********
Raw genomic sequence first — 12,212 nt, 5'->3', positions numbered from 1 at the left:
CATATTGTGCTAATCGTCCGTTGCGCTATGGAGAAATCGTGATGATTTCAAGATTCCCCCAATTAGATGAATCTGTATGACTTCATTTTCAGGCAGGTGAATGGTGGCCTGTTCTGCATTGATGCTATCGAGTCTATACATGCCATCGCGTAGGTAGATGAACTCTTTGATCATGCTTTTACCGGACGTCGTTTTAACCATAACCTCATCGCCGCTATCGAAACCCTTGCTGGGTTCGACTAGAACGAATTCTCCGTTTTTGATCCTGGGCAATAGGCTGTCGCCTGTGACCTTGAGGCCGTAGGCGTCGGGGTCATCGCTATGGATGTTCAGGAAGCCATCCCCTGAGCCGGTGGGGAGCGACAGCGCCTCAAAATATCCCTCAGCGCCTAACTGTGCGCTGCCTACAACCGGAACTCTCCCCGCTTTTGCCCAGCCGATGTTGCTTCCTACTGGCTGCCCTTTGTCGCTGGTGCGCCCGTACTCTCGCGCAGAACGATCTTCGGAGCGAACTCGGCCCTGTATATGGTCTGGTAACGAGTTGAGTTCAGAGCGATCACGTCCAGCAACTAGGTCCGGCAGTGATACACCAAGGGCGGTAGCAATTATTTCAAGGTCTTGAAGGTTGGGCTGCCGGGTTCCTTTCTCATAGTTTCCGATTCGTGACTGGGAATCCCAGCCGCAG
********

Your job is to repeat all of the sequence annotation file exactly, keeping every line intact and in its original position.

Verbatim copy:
Raw genomic sequence first — 12,212 nt, 5'->3', positions numbered from 1 at the left:
CATATTGTGCTAATCGTCCGTTGCGCTATGGAGAAATCGTGATGATTTCAAGATTCCCCCAATTAGATGAATCTGTATGACTTCATTTTCAGGCAGGTGAATGGTGGCCTGTTCTGCATTGATGCTATCGAGTCTATACATGCCATCGCGTAGGTAGATGAACTCTTTGATCATGCTTTTACCGGACGTCGTTTTAACCATAACCTCATCGCCGCTATCGAAACCCTTGCTGGGTTCGACTAGAACGAATTCTCCGTTTTTGATCCTGGGCAATAGGCTGTCGCCTGTGACCTTGAGGCCGTAGGCGTCGGGGTCATCGCTATGGATGTTCAGGAAGCCATCCCCTGAGCCGGTGGGGAGCGACAGCGCCTCAAAATATCCCTCAGCGCCTAACTGTGCGCTGCCTACAACCGGAACTCTCCCCGCTTTTGCCCAGCCGATGTTGCTTCCTACTGGCTGCCCTTTGTCGCTGGTGCGCCCGTACTCTCGCGCAGAACGATCTTCGGAGCGAACTCGGCCCTGTATATGGTCTGGTAACGAGTTGAGTTCAGAGCGATCACGTCCAGCAACTAGGTCCGGCAGTGATACACCAAGGGCGGTAGCAATTATTTCAAGGTCTTGAAGGTTGGGCTGCCGGGTTCCTTTCTCATAGTTTCCGATTCGTGACTGGGAATCCCAGCCGCAG